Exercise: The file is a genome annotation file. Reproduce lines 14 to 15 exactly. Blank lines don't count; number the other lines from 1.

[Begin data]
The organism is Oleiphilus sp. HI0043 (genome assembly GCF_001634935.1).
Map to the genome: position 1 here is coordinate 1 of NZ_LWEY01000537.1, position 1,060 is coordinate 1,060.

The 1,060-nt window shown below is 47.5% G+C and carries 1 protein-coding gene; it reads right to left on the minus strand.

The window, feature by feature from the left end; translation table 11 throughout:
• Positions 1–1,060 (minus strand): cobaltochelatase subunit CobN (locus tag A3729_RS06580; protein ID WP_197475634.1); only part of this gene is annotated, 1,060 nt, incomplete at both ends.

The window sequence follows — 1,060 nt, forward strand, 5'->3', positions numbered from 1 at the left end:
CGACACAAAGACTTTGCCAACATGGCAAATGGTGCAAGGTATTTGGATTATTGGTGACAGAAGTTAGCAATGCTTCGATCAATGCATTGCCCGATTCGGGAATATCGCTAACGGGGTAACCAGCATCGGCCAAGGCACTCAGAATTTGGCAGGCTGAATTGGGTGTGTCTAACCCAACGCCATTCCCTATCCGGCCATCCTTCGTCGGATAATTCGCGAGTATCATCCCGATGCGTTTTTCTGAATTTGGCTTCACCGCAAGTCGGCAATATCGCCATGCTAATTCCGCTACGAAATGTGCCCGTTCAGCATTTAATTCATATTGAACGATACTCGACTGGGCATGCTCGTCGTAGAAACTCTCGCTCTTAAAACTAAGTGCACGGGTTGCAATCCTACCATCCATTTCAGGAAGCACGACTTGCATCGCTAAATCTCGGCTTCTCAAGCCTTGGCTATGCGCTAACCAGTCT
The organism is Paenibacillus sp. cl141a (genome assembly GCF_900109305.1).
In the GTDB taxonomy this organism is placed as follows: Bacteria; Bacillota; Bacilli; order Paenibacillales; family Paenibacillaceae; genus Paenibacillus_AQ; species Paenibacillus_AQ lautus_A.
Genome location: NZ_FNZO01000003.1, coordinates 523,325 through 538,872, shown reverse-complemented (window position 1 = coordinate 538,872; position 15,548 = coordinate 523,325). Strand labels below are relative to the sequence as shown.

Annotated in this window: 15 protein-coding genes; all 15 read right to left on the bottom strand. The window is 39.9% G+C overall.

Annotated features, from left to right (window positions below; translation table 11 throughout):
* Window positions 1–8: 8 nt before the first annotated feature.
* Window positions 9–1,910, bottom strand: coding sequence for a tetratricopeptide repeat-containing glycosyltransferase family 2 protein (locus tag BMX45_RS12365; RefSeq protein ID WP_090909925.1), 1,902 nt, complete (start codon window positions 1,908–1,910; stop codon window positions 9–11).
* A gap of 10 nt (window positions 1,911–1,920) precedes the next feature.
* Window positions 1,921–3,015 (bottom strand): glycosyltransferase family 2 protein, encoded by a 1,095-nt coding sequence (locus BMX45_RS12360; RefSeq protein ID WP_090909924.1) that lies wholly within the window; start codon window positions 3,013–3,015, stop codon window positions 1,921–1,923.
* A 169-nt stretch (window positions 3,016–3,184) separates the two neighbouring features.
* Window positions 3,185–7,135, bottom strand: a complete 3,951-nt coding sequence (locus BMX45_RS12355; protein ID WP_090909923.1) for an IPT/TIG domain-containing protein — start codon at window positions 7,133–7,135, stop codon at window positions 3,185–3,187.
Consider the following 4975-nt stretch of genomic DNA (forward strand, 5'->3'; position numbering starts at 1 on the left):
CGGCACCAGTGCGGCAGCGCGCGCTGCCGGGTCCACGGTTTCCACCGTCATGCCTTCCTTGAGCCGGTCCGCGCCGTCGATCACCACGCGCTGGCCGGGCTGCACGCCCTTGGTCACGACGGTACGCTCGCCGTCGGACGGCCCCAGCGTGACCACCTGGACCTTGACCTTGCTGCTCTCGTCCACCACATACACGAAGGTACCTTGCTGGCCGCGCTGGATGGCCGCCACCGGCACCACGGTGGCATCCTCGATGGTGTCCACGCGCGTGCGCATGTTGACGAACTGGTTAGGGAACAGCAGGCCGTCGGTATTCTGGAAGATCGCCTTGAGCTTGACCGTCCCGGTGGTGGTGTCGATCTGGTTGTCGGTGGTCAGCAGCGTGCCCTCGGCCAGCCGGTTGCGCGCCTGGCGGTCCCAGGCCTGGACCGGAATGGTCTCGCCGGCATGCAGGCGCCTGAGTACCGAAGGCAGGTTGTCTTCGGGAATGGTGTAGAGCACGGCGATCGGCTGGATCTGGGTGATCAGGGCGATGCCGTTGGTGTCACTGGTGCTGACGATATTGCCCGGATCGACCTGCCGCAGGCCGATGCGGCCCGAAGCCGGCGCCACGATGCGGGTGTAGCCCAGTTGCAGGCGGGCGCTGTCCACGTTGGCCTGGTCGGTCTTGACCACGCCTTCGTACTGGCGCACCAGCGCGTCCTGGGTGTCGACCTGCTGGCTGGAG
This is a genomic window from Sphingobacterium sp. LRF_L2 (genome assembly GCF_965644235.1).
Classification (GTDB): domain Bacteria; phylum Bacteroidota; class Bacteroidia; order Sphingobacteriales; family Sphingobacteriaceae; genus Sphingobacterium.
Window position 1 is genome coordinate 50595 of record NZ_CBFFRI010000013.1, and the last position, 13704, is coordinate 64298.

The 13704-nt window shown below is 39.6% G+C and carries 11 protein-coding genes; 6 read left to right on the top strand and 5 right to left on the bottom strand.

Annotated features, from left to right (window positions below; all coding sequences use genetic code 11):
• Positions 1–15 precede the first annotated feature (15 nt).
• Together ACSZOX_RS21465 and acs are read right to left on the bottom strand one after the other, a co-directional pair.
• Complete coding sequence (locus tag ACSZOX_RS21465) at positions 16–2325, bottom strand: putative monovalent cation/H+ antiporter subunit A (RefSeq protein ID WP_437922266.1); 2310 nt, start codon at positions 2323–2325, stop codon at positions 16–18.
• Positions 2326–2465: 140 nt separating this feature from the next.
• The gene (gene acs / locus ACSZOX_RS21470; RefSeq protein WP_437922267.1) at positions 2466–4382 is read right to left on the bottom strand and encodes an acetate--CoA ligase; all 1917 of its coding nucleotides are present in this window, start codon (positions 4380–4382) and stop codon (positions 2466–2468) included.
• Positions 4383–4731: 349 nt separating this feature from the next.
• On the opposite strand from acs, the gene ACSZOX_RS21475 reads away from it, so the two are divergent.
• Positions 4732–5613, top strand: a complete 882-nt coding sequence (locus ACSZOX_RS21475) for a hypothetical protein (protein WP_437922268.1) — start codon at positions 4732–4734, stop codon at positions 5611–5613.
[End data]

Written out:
* Window positions 9–1,910, bottom strand: coding sequence for a tetratricopeptide repeat-containing glycosyltransferase family 2 protein (locus tag BMX45_RS12365; RefSeq protein ID WP_090909925.1), 1,902 nt, complete (start codon window positions 1,908–1,910; stop codon window positions 9–11).
* A gap of 10 nt (window positions 1,911–1,920) precedes the next feature.